Senator Elizabeth Warren Receives 240,000-Signature Petition Asking to Cancel All Student Debt
Posted By Eliana Osborn on May 21, 2015 at 11:34 am
Senator Elizabeth Warren’s work on higher education costs made her the recent recipient of a petition from 240,000 students asking for full cancellation of their student loan debt. Warren has been involved in the national conversation about high college costs for some time, introducing or supporting many bills to help students manage their loans.
The petition asked the Senate and President to cancel all student loan debt, an idea that was introduced in January on the Campaign for America’s Future blog and on the Huffington Post. Authors Mary and Steven Swig, co-founders of the National Student Debt Jubilee Project, and Richard Eskow, wrote:
It is time for a comprehensive solution to a $1.3 trillion problem: student debt in the United States … We must also confront what has been done to the last several generations of students. They have been forced to take on debt that is crippling to them, to our economy and our society. A student debt “jubilee” would reflect both the values upon which this nation was founded, and the economic principles which have sustained it through its greatest periods of growth and prosperity. It is time for a truly transformative idea: Let’s Abolish All Student Loan Debt in America.
Petition signatures were gathered by twelve different groups working together as a coalition for “Higher Ed, Not Debt Week of Action.” The group is focused on highlighting the staggering load of student debt in America: $1.3 trillion by the most recent numbers. Campaign for America’s Future, one participant, is a clearinghouse for a variety of progressive issues they believe will affect the next steps of our history. One factor that affects what jobs millennials take and how they innovate solutions to the world’s problems is their high levels of debt. Other organizations that back the Cancel All Student Debt petition include the American Federation of Teachers and Democracy for America.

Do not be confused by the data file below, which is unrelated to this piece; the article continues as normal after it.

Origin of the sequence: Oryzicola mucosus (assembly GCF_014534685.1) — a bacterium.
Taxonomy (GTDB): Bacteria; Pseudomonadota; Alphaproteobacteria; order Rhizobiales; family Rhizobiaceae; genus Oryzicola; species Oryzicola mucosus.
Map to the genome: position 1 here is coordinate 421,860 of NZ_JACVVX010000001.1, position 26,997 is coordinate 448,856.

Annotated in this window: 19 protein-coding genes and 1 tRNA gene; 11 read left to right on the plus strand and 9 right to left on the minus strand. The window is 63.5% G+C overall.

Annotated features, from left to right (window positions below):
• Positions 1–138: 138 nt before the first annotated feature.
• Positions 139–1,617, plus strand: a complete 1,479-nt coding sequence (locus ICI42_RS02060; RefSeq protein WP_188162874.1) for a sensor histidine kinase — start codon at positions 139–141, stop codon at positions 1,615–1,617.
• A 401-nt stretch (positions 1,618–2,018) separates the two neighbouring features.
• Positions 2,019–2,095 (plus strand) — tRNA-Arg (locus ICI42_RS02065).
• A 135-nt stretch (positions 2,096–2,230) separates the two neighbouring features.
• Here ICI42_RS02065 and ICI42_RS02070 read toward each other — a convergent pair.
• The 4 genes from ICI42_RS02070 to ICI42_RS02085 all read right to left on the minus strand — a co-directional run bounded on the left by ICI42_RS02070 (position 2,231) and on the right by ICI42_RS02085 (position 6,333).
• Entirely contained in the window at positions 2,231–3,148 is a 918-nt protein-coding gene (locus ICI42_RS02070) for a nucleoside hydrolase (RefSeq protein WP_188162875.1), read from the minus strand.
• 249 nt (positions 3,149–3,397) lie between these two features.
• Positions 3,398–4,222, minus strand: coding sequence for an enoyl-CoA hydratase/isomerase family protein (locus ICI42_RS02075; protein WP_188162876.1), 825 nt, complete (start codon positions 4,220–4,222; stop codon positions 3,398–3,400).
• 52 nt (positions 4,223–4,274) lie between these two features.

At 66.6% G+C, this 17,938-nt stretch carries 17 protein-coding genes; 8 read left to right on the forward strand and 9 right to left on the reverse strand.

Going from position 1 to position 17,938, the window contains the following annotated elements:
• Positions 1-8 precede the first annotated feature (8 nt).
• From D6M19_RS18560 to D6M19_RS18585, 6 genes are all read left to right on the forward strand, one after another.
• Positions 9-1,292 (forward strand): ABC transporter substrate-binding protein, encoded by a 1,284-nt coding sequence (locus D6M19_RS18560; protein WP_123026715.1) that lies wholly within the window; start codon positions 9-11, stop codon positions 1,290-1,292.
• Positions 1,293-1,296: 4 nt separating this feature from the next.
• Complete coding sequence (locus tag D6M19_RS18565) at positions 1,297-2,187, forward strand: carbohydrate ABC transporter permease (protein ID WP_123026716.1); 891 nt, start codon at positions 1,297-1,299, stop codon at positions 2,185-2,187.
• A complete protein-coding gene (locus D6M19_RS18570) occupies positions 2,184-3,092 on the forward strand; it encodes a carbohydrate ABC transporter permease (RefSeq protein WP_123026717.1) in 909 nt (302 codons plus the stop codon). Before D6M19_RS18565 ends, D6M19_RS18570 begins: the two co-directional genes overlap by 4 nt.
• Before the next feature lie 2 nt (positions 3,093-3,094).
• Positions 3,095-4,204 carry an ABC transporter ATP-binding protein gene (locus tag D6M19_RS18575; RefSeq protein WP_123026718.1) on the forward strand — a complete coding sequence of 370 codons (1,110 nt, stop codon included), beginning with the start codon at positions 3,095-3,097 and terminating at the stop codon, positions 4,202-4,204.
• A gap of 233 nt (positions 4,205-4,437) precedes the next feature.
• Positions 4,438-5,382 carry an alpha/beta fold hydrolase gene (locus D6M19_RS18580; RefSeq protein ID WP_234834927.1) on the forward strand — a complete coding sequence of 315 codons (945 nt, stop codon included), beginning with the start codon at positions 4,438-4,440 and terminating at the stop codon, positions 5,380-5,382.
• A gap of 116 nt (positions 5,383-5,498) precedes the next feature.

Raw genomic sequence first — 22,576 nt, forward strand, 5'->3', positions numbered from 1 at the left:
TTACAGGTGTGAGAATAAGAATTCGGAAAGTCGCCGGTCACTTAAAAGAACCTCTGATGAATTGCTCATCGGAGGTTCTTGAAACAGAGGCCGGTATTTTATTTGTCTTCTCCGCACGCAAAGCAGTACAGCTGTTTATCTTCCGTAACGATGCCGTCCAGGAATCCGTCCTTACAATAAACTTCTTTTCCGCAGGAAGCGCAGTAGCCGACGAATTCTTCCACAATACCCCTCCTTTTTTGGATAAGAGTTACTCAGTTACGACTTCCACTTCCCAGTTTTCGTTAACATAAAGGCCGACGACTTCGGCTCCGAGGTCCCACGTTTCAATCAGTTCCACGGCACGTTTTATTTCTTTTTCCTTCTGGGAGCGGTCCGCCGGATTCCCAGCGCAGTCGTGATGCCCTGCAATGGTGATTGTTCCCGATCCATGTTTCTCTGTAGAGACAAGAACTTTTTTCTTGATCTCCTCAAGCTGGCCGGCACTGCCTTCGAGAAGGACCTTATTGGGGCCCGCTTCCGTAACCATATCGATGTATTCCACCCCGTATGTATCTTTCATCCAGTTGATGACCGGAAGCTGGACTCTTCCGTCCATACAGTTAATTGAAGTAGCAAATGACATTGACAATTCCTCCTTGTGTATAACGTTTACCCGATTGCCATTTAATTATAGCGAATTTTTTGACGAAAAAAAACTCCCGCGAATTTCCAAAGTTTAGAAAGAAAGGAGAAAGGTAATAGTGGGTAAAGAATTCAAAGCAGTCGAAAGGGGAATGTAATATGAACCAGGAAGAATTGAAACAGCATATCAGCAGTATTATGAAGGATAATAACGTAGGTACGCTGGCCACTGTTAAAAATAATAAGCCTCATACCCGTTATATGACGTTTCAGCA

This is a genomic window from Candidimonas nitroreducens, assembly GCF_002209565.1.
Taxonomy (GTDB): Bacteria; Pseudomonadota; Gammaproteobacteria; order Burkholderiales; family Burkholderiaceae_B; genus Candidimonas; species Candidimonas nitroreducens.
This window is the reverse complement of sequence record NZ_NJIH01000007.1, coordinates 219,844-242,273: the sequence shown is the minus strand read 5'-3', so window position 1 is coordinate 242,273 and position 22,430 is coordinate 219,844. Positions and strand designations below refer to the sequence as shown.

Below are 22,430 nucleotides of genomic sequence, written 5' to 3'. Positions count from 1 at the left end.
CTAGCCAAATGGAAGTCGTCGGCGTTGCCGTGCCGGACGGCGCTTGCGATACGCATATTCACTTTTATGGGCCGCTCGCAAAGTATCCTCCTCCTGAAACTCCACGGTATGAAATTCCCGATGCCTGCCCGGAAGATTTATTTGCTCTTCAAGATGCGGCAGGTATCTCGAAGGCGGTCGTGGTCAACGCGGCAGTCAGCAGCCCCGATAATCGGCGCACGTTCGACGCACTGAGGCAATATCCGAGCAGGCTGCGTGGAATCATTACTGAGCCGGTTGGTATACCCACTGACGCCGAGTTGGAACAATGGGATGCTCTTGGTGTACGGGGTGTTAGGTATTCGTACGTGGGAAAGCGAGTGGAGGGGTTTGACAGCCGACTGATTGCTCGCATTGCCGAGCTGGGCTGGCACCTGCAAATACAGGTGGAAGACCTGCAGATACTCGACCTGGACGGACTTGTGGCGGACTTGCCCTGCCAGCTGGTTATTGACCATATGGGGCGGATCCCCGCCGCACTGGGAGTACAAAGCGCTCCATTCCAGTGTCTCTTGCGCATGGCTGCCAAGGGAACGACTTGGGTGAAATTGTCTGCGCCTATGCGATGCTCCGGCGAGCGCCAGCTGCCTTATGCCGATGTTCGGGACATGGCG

Is student debt cancellation likely?
Many believe that campaigns to wipe out student debt are far-fetched and patently unfeasible. Compromises, such as more transparency about what each college will cost and more options for student loan repayment, have made more progress in Congress and within the higher education industry. The National Education Association has created resources about college affordability, and helps students and parents get involved in measures to change the status quo.
Senator Warren and other Democrats introduced a bill in March to enable student loan debts to be refinanced at lower rates. Such steps may seem small when considering the crisis of student debt, but lower monthly payments give new graduates and their families a better chance of paying off their loans without defaulting.
The overall goal of these reform movements is to simply make higher education more attainable for more people. How to achieve that is still a work in progress, coming too late to help students who will graduate soon and head out into careers with loan payments weighing heavily on their minds.
Image: U.S. Department of Labor